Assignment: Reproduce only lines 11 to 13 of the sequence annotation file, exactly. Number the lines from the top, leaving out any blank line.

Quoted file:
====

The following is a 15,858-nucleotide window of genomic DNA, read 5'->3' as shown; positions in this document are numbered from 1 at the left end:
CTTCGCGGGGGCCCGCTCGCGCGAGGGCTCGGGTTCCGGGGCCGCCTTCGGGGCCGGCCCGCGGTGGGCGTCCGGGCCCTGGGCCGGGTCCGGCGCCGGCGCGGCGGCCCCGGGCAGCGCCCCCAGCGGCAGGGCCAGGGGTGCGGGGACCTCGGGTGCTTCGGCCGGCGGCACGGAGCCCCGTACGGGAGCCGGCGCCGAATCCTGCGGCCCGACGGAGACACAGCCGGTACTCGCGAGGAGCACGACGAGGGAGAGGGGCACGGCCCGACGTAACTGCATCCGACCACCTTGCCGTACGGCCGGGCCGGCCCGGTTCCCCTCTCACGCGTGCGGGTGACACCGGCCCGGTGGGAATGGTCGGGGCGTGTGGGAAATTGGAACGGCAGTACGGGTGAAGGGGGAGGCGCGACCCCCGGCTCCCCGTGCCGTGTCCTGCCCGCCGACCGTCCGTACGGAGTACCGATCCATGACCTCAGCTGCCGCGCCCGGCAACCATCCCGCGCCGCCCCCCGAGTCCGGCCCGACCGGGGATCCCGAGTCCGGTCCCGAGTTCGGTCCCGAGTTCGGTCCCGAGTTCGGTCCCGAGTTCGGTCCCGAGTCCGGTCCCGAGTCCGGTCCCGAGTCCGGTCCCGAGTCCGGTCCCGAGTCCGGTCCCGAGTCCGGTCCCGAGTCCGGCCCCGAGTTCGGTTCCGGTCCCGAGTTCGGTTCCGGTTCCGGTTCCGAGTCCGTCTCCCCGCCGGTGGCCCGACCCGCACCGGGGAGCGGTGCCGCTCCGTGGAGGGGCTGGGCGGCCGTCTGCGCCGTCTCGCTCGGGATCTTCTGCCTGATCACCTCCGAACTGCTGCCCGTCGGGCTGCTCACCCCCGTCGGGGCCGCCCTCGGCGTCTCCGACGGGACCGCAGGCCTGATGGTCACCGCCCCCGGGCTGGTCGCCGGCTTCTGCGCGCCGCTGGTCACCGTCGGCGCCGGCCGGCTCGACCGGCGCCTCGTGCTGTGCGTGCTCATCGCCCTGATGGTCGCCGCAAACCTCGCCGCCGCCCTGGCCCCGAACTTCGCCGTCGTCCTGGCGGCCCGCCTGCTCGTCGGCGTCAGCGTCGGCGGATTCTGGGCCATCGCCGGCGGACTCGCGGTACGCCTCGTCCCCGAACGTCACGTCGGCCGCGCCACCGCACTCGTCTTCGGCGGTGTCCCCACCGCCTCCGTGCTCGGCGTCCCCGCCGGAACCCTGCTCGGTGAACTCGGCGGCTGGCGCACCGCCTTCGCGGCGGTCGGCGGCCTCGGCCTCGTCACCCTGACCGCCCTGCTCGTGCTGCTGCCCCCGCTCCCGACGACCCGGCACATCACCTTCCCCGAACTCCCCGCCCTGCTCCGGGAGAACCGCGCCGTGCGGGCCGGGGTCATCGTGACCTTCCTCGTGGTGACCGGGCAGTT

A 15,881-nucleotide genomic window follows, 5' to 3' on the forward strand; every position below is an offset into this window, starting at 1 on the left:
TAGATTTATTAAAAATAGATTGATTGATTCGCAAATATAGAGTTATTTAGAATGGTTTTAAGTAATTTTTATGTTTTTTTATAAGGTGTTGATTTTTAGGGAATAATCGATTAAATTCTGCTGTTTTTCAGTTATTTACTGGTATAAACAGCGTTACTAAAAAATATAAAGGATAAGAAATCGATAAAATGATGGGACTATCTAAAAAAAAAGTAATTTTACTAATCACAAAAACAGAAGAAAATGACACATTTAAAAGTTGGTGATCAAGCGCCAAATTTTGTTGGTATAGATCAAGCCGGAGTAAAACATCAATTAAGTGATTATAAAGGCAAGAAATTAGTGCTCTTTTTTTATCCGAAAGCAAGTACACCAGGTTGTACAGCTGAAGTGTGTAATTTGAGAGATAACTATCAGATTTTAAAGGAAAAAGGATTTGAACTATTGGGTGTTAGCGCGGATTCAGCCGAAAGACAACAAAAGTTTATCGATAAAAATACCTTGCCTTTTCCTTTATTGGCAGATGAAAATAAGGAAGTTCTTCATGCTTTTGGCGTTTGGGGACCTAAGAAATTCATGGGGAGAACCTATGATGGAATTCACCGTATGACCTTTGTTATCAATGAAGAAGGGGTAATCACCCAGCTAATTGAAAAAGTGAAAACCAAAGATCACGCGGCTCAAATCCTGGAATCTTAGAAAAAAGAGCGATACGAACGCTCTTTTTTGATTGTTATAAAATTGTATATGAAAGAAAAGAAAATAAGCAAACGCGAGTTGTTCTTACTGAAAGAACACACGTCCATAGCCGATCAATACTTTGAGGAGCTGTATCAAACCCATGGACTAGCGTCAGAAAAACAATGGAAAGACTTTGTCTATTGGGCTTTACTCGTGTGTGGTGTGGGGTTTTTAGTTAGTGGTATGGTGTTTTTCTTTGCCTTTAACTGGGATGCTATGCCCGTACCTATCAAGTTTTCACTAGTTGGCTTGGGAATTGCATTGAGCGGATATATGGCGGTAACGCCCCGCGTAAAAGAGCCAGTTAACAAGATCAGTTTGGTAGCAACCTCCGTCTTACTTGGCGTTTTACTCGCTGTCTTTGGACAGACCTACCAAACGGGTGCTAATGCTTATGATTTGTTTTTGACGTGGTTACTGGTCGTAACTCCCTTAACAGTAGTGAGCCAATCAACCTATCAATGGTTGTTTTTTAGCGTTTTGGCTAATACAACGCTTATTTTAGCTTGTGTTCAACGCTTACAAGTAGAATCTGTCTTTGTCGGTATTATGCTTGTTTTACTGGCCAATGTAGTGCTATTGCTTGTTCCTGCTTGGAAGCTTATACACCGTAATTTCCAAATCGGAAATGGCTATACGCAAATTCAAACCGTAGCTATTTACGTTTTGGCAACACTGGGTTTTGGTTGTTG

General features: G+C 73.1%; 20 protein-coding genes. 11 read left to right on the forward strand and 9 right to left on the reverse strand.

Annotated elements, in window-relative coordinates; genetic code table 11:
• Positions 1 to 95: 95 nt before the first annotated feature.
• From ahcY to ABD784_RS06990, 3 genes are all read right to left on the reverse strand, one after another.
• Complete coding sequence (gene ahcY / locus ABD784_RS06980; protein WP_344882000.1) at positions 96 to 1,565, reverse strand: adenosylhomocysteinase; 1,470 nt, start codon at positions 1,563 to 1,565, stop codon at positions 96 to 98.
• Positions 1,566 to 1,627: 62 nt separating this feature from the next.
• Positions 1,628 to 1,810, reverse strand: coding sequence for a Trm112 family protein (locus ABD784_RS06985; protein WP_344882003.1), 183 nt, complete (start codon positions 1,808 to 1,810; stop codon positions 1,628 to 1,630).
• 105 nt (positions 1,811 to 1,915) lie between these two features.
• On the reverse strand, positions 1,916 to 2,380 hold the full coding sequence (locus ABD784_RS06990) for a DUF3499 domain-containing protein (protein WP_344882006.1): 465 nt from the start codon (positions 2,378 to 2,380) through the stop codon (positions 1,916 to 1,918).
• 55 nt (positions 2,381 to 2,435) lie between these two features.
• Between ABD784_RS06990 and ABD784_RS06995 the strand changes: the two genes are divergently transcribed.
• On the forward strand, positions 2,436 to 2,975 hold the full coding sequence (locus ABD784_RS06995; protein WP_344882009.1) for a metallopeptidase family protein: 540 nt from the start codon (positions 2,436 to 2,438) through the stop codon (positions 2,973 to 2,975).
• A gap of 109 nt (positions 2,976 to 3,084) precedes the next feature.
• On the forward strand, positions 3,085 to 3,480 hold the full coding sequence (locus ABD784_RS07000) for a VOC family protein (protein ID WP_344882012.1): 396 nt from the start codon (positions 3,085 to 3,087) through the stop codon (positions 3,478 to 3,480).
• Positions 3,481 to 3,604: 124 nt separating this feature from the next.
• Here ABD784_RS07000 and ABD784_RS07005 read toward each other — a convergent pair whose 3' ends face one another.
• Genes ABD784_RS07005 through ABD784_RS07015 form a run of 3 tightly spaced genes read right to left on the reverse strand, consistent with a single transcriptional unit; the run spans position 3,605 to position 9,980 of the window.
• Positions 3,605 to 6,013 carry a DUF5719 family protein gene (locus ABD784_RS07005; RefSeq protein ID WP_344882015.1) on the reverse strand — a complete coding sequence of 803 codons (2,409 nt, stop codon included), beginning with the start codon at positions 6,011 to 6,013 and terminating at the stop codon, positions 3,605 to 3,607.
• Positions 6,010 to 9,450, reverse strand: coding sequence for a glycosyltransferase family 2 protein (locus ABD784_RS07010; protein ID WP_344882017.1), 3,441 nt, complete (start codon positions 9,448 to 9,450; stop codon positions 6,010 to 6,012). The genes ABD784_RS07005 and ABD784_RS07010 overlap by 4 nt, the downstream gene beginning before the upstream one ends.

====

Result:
• Positions 1,628 to 1,810, reverse strand: coding sequence for a Trm112 family protein (locus ABD784_RS06985; protein WP_344882003.1), 183 nt, complete (start codon positions 1,808 to 1,810; stop codon positions 1,628 to 1,630).
• 105 nt (positions 1,811 to 1,915) lie between these two features.
• On the reverse strand, positions 1,916 to 2,380 hold the full coding sequence (locus ABD784_RS06990) for a DUF3499 domain-containing protein (protein WP_344882006.1): 465 nt from the start codon (positions 2,378 to 2,380) through the stop codon (positions 1,916 to 1,918).